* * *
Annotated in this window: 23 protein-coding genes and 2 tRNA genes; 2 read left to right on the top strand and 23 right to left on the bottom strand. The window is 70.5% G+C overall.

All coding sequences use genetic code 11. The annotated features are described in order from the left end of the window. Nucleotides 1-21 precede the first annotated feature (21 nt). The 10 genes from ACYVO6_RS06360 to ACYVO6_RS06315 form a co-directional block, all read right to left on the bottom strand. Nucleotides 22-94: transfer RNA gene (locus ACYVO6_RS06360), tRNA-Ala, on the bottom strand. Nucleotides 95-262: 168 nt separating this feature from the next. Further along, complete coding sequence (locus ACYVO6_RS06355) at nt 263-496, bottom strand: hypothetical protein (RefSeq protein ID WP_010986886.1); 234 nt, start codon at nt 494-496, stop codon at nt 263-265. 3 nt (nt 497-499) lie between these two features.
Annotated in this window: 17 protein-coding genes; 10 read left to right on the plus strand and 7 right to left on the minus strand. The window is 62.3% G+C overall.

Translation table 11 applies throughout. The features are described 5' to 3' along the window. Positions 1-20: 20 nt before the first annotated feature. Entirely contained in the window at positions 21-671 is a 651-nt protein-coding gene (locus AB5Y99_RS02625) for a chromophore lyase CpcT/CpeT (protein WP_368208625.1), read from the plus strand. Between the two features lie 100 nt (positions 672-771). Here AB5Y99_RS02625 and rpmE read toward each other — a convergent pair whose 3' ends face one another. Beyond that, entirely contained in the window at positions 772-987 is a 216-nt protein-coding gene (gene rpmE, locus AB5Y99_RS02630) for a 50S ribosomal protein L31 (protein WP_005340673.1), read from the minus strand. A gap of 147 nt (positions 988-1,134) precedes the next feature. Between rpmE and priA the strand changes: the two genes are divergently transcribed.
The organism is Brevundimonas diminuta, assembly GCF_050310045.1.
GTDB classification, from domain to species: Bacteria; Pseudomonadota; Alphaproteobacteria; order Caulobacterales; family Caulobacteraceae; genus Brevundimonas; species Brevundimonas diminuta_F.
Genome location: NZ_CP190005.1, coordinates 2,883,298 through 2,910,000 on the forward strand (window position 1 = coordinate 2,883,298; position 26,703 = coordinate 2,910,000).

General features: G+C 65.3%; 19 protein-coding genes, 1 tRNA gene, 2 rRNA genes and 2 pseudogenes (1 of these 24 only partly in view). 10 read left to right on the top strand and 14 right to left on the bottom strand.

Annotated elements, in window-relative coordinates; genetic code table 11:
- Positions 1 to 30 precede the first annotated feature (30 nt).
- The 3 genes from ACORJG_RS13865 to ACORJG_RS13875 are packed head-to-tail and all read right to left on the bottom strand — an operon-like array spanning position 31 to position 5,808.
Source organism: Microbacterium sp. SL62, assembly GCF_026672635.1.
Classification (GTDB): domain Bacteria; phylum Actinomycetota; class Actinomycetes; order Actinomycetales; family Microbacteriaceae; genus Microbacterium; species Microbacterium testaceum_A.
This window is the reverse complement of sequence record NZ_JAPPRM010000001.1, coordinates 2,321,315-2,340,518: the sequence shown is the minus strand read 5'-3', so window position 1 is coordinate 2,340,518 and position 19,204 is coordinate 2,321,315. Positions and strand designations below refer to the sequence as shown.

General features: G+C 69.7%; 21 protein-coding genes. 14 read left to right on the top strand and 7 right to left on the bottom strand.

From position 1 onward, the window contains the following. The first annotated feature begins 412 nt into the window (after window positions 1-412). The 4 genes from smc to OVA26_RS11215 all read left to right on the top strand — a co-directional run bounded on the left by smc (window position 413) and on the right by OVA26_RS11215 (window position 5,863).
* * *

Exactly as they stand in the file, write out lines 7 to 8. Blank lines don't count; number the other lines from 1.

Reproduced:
Genome location: NZ_CP190005.1, coordinates 2,883,298 through 2,910,000 on the forward strand (window position 1 = coordinate 2,883,298; position 26,703 = coordinate 2,910,000).

General features: G+C 65.3%; 19 protein-coding genes, 1 tRNA gene, 2 rRNA genes and 2 pseudogenes (1 of these 24 only partly in view). 10 read left to right on the top strand and 14 right to left on the bottom strand.